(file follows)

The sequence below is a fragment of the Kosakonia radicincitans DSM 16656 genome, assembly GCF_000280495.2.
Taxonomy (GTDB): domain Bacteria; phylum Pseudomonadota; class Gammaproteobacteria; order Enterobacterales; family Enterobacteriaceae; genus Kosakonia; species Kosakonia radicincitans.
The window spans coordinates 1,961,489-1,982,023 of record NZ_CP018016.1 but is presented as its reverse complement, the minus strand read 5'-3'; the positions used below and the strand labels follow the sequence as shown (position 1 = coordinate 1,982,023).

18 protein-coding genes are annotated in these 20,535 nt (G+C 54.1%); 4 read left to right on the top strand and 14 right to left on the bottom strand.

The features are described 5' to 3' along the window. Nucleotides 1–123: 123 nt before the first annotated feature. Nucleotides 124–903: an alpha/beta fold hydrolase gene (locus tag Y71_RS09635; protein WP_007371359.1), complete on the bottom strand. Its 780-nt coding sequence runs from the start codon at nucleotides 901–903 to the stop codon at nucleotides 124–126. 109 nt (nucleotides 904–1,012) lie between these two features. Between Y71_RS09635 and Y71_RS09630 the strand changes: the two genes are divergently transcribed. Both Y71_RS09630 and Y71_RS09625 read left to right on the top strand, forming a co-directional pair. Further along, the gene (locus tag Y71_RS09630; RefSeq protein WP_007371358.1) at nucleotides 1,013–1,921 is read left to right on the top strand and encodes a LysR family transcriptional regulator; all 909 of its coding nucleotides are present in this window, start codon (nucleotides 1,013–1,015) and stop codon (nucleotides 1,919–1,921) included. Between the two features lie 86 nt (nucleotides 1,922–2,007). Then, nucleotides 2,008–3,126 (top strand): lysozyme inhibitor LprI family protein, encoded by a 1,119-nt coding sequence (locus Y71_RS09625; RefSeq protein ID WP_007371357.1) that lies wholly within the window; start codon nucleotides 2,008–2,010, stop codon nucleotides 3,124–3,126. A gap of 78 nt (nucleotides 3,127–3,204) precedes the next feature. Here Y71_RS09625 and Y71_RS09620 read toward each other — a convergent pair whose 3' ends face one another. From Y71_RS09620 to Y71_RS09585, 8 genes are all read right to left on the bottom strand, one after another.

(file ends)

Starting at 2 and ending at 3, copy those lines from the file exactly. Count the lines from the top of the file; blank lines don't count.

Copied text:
Taxonomy (GTDB): domain Bacteria; phylum Pseudomonadota; class Gammaproteobacteria; order Enterobacterales; family Enterobacteriaceae; genus Kosakonia; species Kosakonia radicincitans.
The window spans coordinates 1,961,489-1,982,023 of record NZ_CP018016.1 but is presented as its reverse complement, the minus strand read 5'-3'; the positions used below and the strand labels follow the sequence as shown (position 1 = coordinate 1,982,023).